Carry-over effects of music in an isometric muscular endurance task

Percept Mot Skills. 2004 Jun;98(3 Pt 1):985-91. doi: 10.2466/pms.98.3.985-991.


This study tested the effects of exposure to self-selected motivational music both prior to and during performance of a muscular endurance task. 27 male undergraduate students in sports science completed an isometric weight-holding task on two separate occasions while listening either to self-selected motivational music or white noise. Participants were assigned to one of three groups on the basis of scores on a familiarization trial. The three groups were Prior Exposure, music or white noise played immediately before task commencement; Half Exposure, conditions initiated simultaneously with task commencement but terminated approximately half-way through the trial; and Full Exposure, conditions initiated simultaneously with trial commencement and continuing until voluntary cessation. A two-way mixed-model analysis of variance yielded a significant interaction and a main effect for condition. Participants held the weight suspended significantly longer when listening to music than with white noise. For the interaction, analysis of gain scores indicated participants' performance increased more for exposure to music during the entire session, than for exposure to music prior to the session. These results suggest that exposure to music during muscular endurance trials can yield significantly longer endurance times, but that exposure to music prior to task commencement may not carry over to influence performance.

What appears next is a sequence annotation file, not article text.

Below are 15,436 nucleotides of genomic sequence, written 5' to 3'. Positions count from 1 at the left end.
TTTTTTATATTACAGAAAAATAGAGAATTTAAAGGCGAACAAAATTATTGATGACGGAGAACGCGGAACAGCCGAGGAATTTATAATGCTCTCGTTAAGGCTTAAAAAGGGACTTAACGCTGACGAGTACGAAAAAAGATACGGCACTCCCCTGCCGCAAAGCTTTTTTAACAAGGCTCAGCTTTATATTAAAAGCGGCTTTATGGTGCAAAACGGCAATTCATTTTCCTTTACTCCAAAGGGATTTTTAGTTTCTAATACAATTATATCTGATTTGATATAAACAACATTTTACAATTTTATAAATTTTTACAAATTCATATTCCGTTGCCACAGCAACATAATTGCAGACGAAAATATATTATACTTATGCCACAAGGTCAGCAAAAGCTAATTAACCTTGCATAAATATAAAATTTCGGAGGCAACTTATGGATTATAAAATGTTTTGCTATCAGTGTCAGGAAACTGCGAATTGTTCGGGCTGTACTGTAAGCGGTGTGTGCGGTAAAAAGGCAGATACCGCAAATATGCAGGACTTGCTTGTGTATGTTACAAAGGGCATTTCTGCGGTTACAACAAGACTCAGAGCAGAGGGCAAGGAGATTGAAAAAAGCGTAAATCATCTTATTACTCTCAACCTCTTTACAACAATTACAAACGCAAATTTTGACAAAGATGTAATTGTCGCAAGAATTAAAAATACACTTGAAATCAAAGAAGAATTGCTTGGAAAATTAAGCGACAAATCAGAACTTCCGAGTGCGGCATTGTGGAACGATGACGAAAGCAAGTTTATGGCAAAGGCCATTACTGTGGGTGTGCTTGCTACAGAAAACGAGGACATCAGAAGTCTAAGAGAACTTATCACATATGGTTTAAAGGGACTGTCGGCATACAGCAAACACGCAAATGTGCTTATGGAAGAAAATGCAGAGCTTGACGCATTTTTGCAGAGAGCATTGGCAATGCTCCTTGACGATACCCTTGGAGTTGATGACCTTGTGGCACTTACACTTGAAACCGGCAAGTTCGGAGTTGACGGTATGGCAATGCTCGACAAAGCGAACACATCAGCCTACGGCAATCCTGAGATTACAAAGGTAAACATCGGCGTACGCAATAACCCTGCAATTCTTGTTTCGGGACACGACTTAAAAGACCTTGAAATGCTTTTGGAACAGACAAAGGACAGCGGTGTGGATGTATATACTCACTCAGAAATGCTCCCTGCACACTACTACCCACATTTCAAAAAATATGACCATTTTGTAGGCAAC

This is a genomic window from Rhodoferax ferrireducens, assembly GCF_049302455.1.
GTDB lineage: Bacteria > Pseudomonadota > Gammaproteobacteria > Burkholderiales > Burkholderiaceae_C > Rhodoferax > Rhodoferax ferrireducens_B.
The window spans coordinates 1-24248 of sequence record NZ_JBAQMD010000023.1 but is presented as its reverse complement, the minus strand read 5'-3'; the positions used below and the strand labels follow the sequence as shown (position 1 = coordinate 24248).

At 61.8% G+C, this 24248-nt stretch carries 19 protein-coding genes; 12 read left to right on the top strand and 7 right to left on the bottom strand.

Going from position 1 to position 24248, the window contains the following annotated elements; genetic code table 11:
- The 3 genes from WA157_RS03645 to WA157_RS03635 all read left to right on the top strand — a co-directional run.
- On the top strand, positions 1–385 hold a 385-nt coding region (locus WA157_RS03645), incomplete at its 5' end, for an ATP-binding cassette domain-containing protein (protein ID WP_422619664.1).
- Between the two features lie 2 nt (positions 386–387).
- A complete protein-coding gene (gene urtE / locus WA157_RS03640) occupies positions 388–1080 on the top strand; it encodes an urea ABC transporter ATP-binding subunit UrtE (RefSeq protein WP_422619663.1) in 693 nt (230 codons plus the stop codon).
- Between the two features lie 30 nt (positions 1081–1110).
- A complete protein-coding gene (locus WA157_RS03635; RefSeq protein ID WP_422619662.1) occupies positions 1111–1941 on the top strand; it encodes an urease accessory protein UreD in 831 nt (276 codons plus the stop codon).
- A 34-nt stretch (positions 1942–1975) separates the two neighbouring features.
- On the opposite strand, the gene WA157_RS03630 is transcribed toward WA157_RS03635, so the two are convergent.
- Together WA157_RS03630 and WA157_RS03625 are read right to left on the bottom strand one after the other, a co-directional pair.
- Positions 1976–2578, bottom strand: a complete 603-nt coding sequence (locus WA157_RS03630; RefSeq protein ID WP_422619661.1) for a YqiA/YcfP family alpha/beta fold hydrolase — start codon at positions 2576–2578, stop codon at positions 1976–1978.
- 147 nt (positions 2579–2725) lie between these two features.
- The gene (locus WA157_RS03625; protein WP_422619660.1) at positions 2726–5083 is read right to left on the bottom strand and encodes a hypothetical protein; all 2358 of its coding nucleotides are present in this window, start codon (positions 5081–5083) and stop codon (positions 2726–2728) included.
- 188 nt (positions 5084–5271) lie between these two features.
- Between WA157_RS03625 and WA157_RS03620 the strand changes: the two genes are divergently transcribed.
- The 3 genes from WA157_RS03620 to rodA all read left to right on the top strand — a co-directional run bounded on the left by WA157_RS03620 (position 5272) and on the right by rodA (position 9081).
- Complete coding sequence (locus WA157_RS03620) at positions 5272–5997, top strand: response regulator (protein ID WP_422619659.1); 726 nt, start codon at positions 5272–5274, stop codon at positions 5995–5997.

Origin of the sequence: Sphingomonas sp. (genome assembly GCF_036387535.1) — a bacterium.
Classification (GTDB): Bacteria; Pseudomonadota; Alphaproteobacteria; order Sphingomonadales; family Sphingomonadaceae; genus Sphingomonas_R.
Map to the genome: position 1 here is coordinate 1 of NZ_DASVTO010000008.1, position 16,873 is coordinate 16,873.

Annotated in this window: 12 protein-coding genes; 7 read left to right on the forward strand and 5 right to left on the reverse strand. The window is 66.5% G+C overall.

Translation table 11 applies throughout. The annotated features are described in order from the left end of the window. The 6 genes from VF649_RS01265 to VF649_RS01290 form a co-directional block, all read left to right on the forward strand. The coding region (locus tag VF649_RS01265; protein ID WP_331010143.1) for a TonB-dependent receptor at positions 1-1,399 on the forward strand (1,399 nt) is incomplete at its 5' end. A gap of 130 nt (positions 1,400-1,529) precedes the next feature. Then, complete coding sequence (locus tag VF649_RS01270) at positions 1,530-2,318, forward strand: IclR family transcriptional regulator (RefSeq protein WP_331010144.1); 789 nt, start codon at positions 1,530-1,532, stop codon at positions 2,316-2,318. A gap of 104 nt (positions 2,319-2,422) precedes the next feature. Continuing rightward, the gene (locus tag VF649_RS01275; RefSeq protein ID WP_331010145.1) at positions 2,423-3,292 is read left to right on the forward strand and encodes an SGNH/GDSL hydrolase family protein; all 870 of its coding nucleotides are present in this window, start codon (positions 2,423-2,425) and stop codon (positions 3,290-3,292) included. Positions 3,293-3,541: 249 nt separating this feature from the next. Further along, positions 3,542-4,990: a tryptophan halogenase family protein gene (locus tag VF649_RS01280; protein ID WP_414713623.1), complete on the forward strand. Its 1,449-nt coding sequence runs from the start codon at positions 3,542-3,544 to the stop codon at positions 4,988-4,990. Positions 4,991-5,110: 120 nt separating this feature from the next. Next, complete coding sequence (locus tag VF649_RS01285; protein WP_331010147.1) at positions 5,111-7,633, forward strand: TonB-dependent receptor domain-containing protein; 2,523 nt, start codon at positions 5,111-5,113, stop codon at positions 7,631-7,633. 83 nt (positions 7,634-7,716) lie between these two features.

Publication types

  • Clinical Trial
  • Randomized Controlled Trial

MeSH terms

  • Adult
  • Exercise*
  • Humans
  • Male
  • Muscle, Skeletal / physiology*
  • Music*
  • Physical Endurance*